Opportunities in multisensory marketing.

Understanding the science behind how the senses interact with one another enables marketers to effect positive sensory fusions that improve brand attention and attraction to consumers. Read More >>


How neuromarketing can unlock cross-cultural understanding.

Asia is fast becoming the centre of gravity for big consumer brands. By 2016, Asia will account for a quarter of the consumer goods market and 40% of total consumer growth. In the bid to dominate and maintain market share, brands compete ferociously to attract and maintain the rising tide of  … Read More >>

Green Futures Magazine, Forum for the Future

Why we eat, what we eat, and how can we control it?

The incidence of obesity and related diseases such as Type 2 diabetes, particularly amongst youth populations, is rising at an alarming rate. But who or what is to blame for this modern epidemic? Neuroscientists believe that the answer lies deep within our subconscious mind … Read More >>

Food Matters Live

The Cyber Age of Moodvertising

Academics at the University of Lincoln in the United Kingdom have unveiled a fascinating project. They’ve created what’s being called a “social media garden”. The mood-modulated garden project, a collaboration between computer scientists and artists and controlled by crowd averaged Twitter responses, is being used to explore…  Read More >>


Don’t think – Creativity works better that way 

Neuroscience is now beginning to shed some light on the elusive nature of human creativity. Once considered the ultimate reward for intensive and conscious deliberation over an unsolved problem, the results of recent brain imaging experiments are beginning to paint a rather different picture of what drives creative thinking…  Read More >>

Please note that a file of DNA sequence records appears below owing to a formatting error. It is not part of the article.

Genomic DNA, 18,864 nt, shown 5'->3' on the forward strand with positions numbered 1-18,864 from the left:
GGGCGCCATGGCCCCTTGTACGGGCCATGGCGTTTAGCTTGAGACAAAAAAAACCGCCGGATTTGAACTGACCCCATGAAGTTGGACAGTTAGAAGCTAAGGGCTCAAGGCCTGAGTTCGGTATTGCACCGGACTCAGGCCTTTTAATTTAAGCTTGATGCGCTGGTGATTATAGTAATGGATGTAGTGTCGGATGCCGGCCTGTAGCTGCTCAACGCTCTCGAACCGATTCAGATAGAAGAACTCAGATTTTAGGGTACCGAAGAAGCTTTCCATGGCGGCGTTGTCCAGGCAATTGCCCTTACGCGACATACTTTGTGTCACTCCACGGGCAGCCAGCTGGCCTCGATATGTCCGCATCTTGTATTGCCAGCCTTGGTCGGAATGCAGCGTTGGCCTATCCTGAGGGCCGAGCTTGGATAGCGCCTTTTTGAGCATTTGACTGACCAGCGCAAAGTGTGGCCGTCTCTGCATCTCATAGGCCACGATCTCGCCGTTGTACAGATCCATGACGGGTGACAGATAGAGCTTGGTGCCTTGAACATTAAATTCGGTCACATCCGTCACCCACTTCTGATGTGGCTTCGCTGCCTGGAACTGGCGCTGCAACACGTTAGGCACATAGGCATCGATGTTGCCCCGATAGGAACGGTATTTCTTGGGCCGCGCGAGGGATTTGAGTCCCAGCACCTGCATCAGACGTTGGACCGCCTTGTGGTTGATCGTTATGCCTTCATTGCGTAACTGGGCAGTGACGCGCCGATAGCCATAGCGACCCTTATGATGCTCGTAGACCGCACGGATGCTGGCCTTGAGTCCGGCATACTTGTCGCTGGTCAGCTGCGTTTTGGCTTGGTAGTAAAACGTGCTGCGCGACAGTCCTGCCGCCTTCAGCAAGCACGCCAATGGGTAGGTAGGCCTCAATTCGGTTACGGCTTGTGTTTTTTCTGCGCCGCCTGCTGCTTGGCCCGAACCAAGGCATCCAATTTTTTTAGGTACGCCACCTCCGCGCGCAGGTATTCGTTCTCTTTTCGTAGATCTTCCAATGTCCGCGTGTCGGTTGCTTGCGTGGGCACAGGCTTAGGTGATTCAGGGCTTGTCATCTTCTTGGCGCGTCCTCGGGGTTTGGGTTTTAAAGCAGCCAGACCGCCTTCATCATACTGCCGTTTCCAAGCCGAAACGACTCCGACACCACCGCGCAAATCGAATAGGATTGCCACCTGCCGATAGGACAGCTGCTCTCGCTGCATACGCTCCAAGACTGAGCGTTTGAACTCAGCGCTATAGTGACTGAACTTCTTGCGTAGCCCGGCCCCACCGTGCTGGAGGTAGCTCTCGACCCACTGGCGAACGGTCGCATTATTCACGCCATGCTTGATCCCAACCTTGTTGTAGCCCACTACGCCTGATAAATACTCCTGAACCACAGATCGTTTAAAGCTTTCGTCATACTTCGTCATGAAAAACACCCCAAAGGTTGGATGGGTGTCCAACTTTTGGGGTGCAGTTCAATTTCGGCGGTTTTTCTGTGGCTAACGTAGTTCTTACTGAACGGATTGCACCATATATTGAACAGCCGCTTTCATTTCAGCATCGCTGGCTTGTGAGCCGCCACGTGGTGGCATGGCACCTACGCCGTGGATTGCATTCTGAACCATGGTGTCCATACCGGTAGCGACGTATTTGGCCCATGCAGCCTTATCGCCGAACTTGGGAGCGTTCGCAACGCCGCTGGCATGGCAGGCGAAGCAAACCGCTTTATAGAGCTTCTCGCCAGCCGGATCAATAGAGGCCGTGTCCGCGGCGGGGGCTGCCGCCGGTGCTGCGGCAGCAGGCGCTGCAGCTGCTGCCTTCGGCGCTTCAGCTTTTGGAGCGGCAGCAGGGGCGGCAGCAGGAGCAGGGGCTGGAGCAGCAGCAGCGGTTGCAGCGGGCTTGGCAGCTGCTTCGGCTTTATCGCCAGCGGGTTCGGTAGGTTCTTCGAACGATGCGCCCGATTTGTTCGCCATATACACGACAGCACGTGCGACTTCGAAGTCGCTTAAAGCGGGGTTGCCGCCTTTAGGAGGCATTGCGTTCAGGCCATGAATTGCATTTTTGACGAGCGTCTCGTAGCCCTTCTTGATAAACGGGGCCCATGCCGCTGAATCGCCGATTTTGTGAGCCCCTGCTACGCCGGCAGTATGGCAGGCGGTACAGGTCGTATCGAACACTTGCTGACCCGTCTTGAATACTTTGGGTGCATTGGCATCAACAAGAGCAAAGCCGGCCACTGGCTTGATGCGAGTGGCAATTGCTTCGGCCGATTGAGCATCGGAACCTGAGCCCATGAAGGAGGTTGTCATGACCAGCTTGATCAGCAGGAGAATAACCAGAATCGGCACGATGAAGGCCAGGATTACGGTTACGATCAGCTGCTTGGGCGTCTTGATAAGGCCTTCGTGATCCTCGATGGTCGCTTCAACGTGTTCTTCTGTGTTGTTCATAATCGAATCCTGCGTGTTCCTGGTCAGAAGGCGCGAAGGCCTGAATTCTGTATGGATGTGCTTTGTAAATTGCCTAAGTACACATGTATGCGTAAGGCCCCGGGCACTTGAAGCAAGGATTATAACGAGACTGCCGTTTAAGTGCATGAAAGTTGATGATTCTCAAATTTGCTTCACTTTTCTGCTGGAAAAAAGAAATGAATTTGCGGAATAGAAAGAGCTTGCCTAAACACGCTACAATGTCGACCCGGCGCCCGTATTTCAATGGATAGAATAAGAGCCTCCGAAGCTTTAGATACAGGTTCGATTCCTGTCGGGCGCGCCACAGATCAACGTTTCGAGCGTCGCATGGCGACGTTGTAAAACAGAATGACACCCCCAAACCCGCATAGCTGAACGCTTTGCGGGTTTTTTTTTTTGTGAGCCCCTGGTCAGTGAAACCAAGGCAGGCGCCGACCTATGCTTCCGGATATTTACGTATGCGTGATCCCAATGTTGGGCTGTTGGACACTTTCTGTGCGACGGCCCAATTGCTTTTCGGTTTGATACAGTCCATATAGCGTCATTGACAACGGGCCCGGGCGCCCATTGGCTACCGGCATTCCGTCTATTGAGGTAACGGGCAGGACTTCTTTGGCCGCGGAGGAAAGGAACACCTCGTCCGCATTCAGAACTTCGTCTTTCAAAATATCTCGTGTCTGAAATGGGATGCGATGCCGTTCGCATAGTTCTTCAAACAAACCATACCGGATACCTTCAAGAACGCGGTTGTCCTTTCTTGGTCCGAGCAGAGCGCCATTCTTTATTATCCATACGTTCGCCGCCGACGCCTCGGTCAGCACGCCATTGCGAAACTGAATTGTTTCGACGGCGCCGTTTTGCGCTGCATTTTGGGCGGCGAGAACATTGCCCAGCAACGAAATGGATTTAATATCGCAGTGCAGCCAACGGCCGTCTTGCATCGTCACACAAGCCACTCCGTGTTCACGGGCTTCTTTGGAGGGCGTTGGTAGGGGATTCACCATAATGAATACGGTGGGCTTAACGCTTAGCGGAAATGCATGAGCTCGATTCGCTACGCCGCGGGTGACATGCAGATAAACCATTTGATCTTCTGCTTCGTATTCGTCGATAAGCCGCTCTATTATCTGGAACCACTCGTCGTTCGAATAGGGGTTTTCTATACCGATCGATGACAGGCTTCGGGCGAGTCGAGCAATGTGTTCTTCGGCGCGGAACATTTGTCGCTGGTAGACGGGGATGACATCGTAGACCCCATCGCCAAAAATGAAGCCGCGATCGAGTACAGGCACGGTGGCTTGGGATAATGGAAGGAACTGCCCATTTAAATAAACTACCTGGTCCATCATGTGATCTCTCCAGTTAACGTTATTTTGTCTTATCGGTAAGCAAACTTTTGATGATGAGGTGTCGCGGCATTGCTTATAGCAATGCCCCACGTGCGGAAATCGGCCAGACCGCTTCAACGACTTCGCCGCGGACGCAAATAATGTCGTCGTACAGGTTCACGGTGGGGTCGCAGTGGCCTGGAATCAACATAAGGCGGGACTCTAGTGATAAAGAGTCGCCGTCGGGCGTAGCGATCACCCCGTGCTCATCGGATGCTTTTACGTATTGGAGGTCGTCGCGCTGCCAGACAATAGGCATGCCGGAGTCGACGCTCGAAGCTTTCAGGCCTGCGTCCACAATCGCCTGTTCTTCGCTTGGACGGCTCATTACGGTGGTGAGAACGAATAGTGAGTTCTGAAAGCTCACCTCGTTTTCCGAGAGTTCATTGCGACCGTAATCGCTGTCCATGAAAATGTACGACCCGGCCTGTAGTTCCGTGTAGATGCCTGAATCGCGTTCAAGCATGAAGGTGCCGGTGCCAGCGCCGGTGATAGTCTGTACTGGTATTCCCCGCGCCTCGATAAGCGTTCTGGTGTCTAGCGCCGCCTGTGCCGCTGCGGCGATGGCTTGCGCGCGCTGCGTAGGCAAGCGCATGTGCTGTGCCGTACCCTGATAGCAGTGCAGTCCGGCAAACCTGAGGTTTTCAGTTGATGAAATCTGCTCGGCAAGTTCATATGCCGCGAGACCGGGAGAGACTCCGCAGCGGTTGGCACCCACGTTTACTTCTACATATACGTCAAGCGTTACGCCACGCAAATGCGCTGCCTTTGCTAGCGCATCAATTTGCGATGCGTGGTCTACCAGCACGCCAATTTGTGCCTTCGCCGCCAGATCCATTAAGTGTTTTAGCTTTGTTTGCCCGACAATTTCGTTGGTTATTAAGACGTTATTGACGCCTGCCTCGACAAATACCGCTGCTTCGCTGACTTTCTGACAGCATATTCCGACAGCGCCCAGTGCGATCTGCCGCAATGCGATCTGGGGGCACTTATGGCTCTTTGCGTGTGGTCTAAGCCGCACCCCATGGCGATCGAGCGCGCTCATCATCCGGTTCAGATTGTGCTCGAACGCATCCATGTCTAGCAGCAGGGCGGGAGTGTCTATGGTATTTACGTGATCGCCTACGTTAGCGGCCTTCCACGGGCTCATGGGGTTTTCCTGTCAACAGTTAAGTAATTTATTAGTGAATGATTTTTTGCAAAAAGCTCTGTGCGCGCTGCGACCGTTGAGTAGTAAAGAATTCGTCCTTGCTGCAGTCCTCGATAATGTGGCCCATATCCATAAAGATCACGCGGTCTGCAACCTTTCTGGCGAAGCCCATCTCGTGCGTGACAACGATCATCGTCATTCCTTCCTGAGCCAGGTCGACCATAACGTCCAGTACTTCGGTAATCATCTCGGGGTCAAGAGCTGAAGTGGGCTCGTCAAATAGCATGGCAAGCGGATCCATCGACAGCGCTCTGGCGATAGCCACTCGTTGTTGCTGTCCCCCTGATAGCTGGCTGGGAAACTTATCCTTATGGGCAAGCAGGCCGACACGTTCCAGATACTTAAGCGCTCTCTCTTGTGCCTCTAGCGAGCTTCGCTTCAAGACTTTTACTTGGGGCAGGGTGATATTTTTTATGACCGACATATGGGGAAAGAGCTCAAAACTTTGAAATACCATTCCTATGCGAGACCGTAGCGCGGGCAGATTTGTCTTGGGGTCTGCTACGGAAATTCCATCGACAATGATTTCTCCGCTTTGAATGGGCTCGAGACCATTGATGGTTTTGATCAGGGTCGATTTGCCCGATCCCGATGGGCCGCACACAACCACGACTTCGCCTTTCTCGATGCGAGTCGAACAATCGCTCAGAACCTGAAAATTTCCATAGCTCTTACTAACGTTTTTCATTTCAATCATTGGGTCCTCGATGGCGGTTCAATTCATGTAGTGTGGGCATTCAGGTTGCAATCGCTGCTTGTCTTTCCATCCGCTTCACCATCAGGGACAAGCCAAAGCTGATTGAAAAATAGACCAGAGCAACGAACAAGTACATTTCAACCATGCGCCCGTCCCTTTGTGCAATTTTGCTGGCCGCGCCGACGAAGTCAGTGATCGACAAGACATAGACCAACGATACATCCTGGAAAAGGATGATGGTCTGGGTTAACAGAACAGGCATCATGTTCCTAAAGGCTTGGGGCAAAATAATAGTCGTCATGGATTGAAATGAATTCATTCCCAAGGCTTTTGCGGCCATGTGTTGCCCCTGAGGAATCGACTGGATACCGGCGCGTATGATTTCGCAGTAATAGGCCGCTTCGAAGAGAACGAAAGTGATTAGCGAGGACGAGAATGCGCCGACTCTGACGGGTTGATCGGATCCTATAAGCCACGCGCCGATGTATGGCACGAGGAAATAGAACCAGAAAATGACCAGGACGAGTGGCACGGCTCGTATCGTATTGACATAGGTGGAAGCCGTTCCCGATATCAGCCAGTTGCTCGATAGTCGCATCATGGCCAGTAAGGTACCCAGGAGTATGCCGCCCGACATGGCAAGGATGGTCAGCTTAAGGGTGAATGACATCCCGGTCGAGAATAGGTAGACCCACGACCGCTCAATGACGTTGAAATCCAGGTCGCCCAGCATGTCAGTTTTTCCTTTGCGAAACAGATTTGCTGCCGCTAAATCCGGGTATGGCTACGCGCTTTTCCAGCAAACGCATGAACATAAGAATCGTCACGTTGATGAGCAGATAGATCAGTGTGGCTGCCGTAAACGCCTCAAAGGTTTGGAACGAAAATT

What causes Singapore companies to lose staff and sales?

Visitors to Singapore can be under no illusion that this is one of the most efficient service-based economies in the world. The Singapore Government’s investment into the service sector has helped ensure that the very highest standards of efficiency and customer service are encountered at every stage of the tourist’s journey. Read More >>

Singapore Business Review

Neuroscience in Business

To the uninitiated, it is widely assumed that running a business, pleasing consumers, and managing people are straightforward tasks. Hey there is plenty of evidence suggesting that businesses are not doing anything as well as we might suppose. In any given decade since the 1970’d, half of the fortune 500 companies disappear, and current market research figures estimate…  Read More >>

Orient Magazine

Don’t think – Creativity works better that way 

Never before have consumers been faced with so many choices. From the supermarket to high street fashion houses, the sheer volume of new products and brands is enough to overwhelm even the most experienced shopper. In this cluttered environment, manufacturers have to work even harder…  Read More >>

Innovation Magazine